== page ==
What do Antarctic Social Scientists research? Below you can find a list of the wide variety of topics researched by APECS members, together with a brief explanation of the topic. To find out more about experts in each field, visit the SCAR Humanities and Social Sciences web page at http://antarctica-ssag.org/.
For Sociocultural Anthropology, Antarctica is an emerging scenario of practices and associations between humans and non-humans, spatially located and specifically built and experienced by men and women who live and work in Antarctica. From ethnographic work in Antarctica, anthropologists have established their everyday relationships in the field, with scientists and military personnel mainly, trying to understand in situ, how the practices and techniques of everyday life that human beings establish and run, give substance and senses to the associations and networks which build the exceptional values and uses of Antarctica and the Antarctic Treaty System. It is from the ethnographic study of this process by which Anthropology aims to understand the modes, powers and tensions of inter-trans-nationals that characterize the processes of human colonization of Antarctica.
Antarctica is an exciting research field for anthropologists. Still, it was not explored enough by this discipline. Only five known anthropologists studied the Antarctic: Palinkas, O'Reilly, Resende de Assis, Soto and Salazar. But if anthropologists in the Antarctic are few, their work open the field of research, attracting readers and students. By using ethnography as a method they research settlements and Antarctic National Programs (USA, Brazil, New Zealand, Chile and Australia) they grow elemental data for the understanding of micro-societies, socio-environmental dwelling strategies, transnational networks and local movements to implement the Antarctic Treaty System. They also produce pioneer research over scientific, military and logistical practices in the ice, gender and labor relations, the emergence of gateway cities (e.g. Ushuaia and Christchurch) and arising symbolic and moral values connected to the Antarctic.
Exploration of Antarctica began in earnest when the classical era of Imperialism was beginning to come to a close, with the emergence of the two Cold War-era superpowers following suit. This led to the emergence of a singular legal regime superseding previously accepted notions such as effective occupation, with science at its core and an attempt to limit both geopolitical competition and environmental impact. The study of the 1959 Antarctic Treaty and the wider “Antarctic Treaty System” is of interest to legal scholars not only in and by themselves, but also to reflect on some of the possible directions international law may take in the future. In this regard, it may be of particular interest to those working on territorial disputes, natural resources law, and space law. At the same time, technological change, thirst for resources, continued competition and tensions among nations, and the (re)emergence of powers not associated with the birth of the regime, are putting added strains on the system. To sum it up, just like many fields in modern science have benefited from that giant laboratory called Antarctica, so can more than a few areas of the law. Stay tuned to learn more!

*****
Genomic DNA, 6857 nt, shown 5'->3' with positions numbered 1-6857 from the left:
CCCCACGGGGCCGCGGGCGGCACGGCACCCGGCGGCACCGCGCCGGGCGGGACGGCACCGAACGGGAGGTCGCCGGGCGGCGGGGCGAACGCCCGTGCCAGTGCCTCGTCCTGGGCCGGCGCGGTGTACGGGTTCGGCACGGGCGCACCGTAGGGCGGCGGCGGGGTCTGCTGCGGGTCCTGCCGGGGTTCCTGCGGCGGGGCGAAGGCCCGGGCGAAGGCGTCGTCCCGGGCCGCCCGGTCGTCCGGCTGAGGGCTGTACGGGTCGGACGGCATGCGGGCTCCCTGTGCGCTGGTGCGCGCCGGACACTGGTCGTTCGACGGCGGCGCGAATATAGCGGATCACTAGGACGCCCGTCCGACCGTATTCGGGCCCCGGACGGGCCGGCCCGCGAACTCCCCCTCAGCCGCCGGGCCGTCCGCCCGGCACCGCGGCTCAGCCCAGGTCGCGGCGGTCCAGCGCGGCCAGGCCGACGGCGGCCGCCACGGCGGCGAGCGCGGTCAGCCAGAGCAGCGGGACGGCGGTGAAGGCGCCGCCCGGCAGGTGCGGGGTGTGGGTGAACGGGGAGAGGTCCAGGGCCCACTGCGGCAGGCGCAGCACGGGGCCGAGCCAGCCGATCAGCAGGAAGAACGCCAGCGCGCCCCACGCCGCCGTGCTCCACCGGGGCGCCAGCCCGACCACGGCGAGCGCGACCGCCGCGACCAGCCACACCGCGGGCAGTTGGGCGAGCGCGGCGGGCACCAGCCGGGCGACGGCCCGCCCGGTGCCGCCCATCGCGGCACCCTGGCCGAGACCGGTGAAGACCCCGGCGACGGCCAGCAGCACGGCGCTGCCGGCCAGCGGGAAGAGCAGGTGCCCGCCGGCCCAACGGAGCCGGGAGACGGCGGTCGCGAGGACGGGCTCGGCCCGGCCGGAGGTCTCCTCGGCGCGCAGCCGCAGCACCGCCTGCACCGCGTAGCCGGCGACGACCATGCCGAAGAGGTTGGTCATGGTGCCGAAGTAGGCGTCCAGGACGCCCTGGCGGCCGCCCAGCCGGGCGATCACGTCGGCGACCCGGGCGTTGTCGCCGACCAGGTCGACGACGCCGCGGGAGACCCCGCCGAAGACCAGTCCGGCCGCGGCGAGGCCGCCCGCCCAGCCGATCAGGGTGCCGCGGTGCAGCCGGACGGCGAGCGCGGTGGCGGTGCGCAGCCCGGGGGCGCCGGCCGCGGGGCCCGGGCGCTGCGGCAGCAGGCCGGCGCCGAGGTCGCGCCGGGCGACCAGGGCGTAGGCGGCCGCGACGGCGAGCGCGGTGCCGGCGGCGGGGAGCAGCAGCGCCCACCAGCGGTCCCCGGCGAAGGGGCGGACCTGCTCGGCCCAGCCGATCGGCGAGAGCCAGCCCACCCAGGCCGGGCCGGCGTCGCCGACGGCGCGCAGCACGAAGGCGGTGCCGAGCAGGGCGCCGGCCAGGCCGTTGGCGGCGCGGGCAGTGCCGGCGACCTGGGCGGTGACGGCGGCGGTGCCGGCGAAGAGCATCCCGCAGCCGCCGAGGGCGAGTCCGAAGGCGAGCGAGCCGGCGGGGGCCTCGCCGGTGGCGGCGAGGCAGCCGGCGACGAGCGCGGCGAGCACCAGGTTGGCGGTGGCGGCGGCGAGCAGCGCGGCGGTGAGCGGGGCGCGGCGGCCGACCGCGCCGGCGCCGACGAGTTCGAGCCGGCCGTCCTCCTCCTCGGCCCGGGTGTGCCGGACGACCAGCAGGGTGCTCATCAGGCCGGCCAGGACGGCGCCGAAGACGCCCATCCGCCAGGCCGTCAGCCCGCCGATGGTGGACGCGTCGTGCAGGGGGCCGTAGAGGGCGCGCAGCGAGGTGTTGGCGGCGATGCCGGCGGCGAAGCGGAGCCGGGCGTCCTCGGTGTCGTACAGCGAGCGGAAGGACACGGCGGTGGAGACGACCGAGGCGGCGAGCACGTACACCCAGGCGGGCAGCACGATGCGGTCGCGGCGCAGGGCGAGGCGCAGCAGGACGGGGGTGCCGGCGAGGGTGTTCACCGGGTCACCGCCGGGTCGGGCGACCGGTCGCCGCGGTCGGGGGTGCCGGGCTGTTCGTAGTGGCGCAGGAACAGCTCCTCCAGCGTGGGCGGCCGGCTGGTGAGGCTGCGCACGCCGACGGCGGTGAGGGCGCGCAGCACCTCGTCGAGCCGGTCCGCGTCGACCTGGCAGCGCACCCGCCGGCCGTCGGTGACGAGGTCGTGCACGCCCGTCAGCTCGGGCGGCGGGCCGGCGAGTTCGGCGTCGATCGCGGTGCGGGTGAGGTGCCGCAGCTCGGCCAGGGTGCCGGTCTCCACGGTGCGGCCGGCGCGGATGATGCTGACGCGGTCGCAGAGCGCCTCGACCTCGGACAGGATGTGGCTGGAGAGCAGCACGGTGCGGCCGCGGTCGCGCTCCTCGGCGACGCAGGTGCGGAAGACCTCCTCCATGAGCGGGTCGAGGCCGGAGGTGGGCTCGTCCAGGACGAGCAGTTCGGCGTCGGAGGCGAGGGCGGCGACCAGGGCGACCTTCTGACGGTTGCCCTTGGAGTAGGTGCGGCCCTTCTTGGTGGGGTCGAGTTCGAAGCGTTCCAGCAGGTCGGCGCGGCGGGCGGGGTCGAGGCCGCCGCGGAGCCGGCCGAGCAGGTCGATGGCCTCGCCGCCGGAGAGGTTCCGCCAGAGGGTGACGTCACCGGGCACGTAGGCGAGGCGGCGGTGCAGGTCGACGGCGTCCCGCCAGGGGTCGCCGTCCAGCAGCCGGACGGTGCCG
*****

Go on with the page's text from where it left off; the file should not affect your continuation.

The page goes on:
Antarctica is by definition an international arena, given the combination of (sometimes overlapping) territorial claims, an international legal regime, and scientific activities by many countries. Cooperation and competition takes place hand by hand, and while the latter has taken a peaceful form in the continent herself, we cannot forget that the surrounding area has sometimes been home to armed conflict, as in the 1982 Falklands War. Antarctica is essential in terms of soft power for any country wishing to appear as a leading nation in the eyes of the world, while at the same time providing some hope to those voices wishing to leave behind territorial conflicts and zero-sum competition for resources in favor of greater understanding and cooperation. The region also shows how international civil society is coming to have a greater voice in global affairs, no longer the exclusive domain of the nation-state. For these, and many other reasons, no serious student of international affairs can afford to ignore Antarctica. Make sure to follow us!
Environmental forces, animal life, or natural events are no longer the only ones that need to be taken into consideration for those who aim to understand Antarctica. Nowadays, social relations inside and outside Antarctica, produce effects on its wilderness that can no longer be ignored, as the region now encompasses a broad range of human relations and interactions that must be understood in order to comprehend and preserve its whole existence. Social interactions are held by visitors, tourists, researchers, policy makers, and all who build and share common perceptions about this place and their experience on it. Besides, host societies get informed about Antarctica, creating and reproducing different collective imaginaries by these reports. Consequently, they directly influence the region’s outcomes as well. Therefore, as Antarctic development is deeply intertwined with human interaction, social studies on Antarctic practices are vital for those who want to understand it as a whole.